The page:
Select “Script” from the “Resource Type” list and then enter the name of our ressource “srv_ftp”  and then specify the name of the script the service will use, with it’s full path. Here, like I said we decided to place it in our “/cadmin” GFS filesystem so it is seen by every node in the cluster.

 

 

Now we need to edit our “srv_ftp” service to add the resource we just created.

 

Select the “srv_ftp” service at the bottom left of the screen and then press the “Edit Service Properties” button.

 

 

 

 

Click on the “Add a Shared Resource to this service” button. This will bring up the screen below, where we select the “srv_ftp” script that we want to add the our service.

 

 

 

 

 

 

 

 

 

 

 

 

After adding our script to the resource, press the “Close” button.

We are now ready to push our new configuration to the member of our cluster, press the “Send to Cluster” button to do so.

 

 

 

 

Web site prerequisite

Make sure that the “httpd” and the “php” package is installed on every server in our cluster. You can check if it is installed by typing the following command ;

root@gandalf # rpm -q httpd php
httpd-2.2.3-45.el5
php-5.1.6-27.el5_5.3
root@gandalf #

#

If is not installed, we need to run the following command to instal them on the servers where it’s not installed ;

root@bilbo:~# yum install httpd php

We must make sure the “httpd” is not started and doesn’t start upon reboot. To do so use the following commands on all servers;

root@bilbo:~# service httpd stop
Shutting down httpd:                                      [FAILED]
root@bilbo:~# chkconfig httpd off

Script to stop/start/status our Web service

We have simplify the configuration of our web site to the minimum. This was done intentionnaly, we wanted to demonstrate the cluster functionnaly and not the “httpd” possibilites. But our web site will be functionnal and redundant. As with the ftp script, the function of our web server script is very similar. You can download this script and the httpd configuration file if you want, but remember that if you want to use them as is, you must put them in the /cadmin filesystem. The “srv_www.sh” script will go in a subdirectory name “/cadmin/srv” and the configuration file “srv_www.conf” must go in “/cadmin/cfg” directory.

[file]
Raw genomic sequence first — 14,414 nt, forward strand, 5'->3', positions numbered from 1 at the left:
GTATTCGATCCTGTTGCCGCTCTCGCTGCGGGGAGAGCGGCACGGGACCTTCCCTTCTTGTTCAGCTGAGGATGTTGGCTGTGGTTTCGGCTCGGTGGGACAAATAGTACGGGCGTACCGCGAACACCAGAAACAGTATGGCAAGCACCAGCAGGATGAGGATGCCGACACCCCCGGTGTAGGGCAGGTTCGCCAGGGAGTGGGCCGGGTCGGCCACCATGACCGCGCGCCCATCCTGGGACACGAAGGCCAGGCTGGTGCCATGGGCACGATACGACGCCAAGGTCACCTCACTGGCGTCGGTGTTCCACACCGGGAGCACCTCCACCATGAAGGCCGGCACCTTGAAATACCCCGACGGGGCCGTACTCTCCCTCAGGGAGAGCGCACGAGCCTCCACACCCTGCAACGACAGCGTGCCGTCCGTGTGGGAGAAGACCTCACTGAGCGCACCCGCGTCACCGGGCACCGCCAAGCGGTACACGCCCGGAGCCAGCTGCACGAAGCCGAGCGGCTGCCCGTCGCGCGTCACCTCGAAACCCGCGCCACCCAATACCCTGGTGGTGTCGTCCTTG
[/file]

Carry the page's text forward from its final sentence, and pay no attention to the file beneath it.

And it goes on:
#! /bin/bash
# ---------------------------------------------------------------------------------
# Script to stop/start and give a status of our web service in the cluster.
# This script is build to receive 3 parameters.
#    - start :  Executed by cluster to start the application(s) or service(s)
#    - stop  :  Executed by cluster to stop  the application(s) or service(s)
#    - status:  Executed by cluster every 30 seconds to check service status.
# ---------------------------------------------------------------------------------
# Author    : Jacques Duplessis - April 2011
# ---------------------------------------------------------------------------------
#set -x
CDIR="/cadmin"              ; export CDIR       # Root directory for Services
CSVC="$CDIR/srv"            ; export CSVC       # Service Scripts Directory
CCFG="$CDIR/cfg"            ; export CCFG       # Service Config. Directory
INST="srv_www"              ; export INST       # Service Instance Name
LOG="$CDIR/log/${INST}.log" ; export LOG        # Service Log file name
HOSTNAME=`hostname -a`      ; export HOSTNAME   # HostName
HTTPD="/usr/sbin/httpd"     ; export HTTPD      # Service Program name
HCFG="${CCFG}/${INST}.conf" ; export HCFG       # Service Config. file name
RC=0                        ; export RC         # Service Return Code
DASH="---------------------"; export DASH       # Dash Line

# Where the Action Start
# ---------------------------------------------------------------------------------
case "$1" in
 start)  echo -e "\n${DASH}" >> $LOG 2>&1
         echo -e "Starting service $INST on $HOSTNAME at `date`" >> $LOG 2>&1
         echo -e "${HTTPD} ${HCFG}" >> $LOG 2>&1
         ${HTTPD} -f ${HCFG} >> $LOG 2>&1
         RC=$?
         HPID=`cat ${CCFG}/${INST}.pid`
         echo "Service $INST started on $HOSTNAME - PID=${HPID} RC=$RC">> $LOG
         echo "${DASH}" >> $LOG 2>&1       
         ;;
 stop )  echo -e "\n${DASH}" >> $LOG 2>&1
         echo -e "Stopping Service $INST on $HOSTNAME at `date` " >> $LOG
         HPID=`cat ${CCFG}/${INST}.pid`
         echo -e "Killing PID ${HPID}" >> $LOG 2>&1
         kill $HPID  > /dev/null 2>&1
         echo -e "Service $INST is stopped ..." >> $LOG 2>&1
         RC=0
         echo "${DASH}" >> $LOG 2>&1       
         ;;
 status) COUNT=`ps -ef | grep ${HCFG}| grep -v grep | wc -l`
         HPID=`cat ${CCFG}/${INST}.pid`
         echo -n "`date` Service $INST ($COUNT) on $HOSTNAME">> $LOG 2>&1
         if [ $COUNT -gt 0 ]
            then echo " - PID=${HPID} - OK"  >> $LOG 2>&1
                 RC=0
            else echo " - NOT RUNNING" >> $LOG 2>&1
                 ps -ef | grep -i ${HCFG} | grep -v grep  >> $LOG 2>&1
                 RC=1
         fi
         ;;
esac
exit $RC

Updating our cluster Configuration

To add our web service, please follow the same sequence as we did when we inserted our ftp service into the cluster configuration. You only need to replace “srv_ftp.sh” by “srv_www.sh” and the script path will be the same, we have decide to place our scripts into the directory “/cadmin/srv”. Once we have push the new configuration to all servers in the cluster, we should now have a working cluster.The web site define in the configuration have its “Root Directory” set to “/cadmin/www/html” it contains only one file that will display the name of the it is running on. The will help us testing our cluster configuration.

I you wish to use the cluster configuration, scripts and configuration files we have used in this series of articles, I would encourage you to download the “cadmin.tar” file. The file is the actual content of the “/cadmin” directory used throught out this article. To use it, download the “cadmin.tar” file then copy it to your “/cadmin” directory and enter the command “tar -xvf ./cadmin.tar”. This will explode the tar file and then you will have the working envirionnment I used in this article.